So, how do shippers and 3PLs deal with the current situation and also prepare for the next unforeseen challenge? It truly starts with evaluating the basics – looking at internal processes, systems, and carrier relationship management.

Here are a few ideas on how to manage through the current capacity crisis:

1. Be More Carrier Friendly

For so long, some shippers took advantage of being in the so-called driver’s seat in the rate negotiations. That time has passed, and now it’s time for shippers to consider how to develop partnerships with carriers and offer concessions such as longer shipping hours and guaranteed loading times. Just being on time or communicating when you aren’t can go a long way to create trust, and that trust can quickly translate to increased capacity. Shippers who work by the old rules will see carriers go down the road to someone who is more accommodating.

2. Revamp Systems and Technology

For businesses relying on decades-old technology or manual processes to manage loads and routes, now is the time to consider some upgrades. Staying ahead of the competition, particularly in a tight market, requires having the best technology available. From a Transportation Management System (TMS) to Business Intelligence tools, the right tools can create a nimbler organization with greater visibility of loads, routes, and opportunities.

3. Focus on the Right Data

One of the advantages to using the latest technology solutions is the amount of good and clean data you can extract to support reporting. Having this data is critical when executives want answers about rising shipping costs, which have jumped 20 or 30 percent in the last year.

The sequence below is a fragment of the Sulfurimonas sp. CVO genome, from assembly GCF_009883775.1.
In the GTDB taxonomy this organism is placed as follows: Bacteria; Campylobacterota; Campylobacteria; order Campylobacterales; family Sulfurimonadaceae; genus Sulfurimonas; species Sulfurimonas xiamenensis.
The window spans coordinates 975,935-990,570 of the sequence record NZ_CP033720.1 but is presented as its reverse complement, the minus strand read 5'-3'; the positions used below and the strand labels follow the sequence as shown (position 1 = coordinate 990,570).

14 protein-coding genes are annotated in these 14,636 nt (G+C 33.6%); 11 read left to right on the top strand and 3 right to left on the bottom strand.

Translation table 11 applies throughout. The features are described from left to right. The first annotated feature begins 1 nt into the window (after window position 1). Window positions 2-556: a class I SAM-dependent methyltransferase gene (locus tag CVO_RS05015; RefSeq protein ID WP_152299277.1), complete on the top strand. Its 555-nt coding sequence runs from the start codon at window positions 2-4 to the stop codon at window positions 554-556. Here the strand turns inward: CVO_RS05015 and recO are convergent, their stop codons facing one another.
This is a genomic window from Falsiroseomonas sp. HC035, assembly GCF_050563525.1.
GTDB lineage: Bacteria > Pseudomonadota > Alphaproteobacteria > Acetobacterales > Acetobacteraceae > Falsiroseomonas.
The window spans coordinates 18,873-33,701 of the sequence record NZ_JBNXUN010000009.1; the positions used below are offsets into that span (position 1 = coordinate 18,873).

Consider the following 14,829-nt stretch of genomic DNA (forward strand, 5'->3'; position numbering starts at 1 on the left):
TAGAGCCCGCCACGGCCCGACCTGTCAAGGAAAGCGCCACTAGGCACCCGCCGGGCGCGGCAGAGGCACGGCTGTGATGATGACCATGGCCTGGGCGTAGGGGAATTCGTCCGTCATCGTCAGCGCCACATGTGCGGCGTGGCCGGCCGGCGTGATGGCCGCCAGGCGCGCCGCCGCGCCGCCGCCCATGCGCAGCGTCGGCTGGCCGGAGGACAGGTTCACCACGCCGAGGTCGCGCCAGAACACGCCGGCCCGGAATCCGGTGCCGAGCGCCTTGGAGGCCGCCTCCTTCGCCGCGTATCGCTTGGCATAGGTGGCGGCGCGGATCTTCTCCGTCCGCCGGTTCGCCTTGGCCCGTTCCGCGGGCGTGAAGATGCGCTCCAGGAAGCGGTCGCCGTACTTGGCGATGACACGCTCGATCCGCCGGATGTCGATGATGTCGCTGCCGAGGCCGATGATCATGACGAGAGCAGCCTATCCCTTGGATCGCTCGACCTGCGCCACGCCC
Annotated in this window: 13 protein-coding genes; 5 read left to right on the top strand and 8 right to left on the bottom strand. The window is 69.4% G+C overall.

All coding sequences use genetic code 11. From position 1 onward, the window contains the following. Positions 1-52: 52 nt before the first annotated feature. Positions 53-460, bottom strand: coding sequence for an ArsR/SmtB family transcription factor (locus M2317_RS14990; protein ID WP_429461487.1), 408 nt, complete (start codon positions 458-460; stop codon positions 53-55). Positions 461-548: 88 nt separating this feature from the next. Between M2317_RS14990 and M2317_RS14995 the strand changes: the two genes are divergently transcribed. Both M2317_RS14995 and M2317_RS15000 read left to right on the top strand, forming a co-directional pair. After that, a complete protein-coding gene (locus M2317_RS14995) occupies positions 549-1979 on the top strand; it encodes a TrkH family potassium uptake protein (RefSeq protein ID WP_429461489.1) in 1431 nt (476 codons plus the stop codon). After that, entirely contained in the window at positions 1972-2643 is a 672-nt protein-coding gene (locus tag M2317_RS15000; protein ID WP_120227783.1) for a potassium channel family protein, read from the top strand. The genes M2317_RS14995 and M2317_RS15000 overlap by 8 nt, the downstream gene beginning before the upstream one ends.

Beyond these practical steps, shippers and 3PLs should focus on uncovering the empty miles and inefficiencies that are hidden within every trucking lane, warehouse, and loading dock. A 2017 study from the American Transportation Research Institute (ATRI) found that 19.5 percent of trucking miles are non-revenue; in other words, trucks are running empty. And, for private fleets, that percentage of empty miles jumps to 28 percent. This demonstrates that there is opportunity to extract more capacity from the trucks that are in operation today, even as the industry seeks to add more drivers and trucks to the road.

Whether today’s capacity crunch is part of a regular ebb and flow of supply and demand, only time will tell. In the meantime, logistics professionals have to take action to maximize productivity and create every advantage to ensure their goods are getting to market and customers are getting the service they demand.

photo of KarenSageKaren Sage is MercuryGate’s Chief Marketing Officer (CMO) responsible for the company’s global marketing, communications, sales enablement, and go-to-market efforts. She is a veteran with 20+ years of experience in business-to-business marketing and communications helping several industry leaders launch disruptive new categories, accelerate revenue growth, build leadership brands, and establish marketing organizations that scale globally. She comes to MercuryGate most recently from spend management solution provider, SciQuest. Prior to SciQuest, she was at CA Technologies where she served as vice president of marketing leading rapid growth initiatives. Her experiences leading growth also include multiple leadership roles during a 15-year stint at Cisco. Karen started her career having invented the NETSYS Performance tools at NETSYS Technologies, Inc., which was acquired by Cisco in 1996.

Comments

  1. Very informative content. Yes, I totally agree with the point that the new technology has to be more focused on now. It can’t happen without upgrading. Very informative. Thanks for sharing.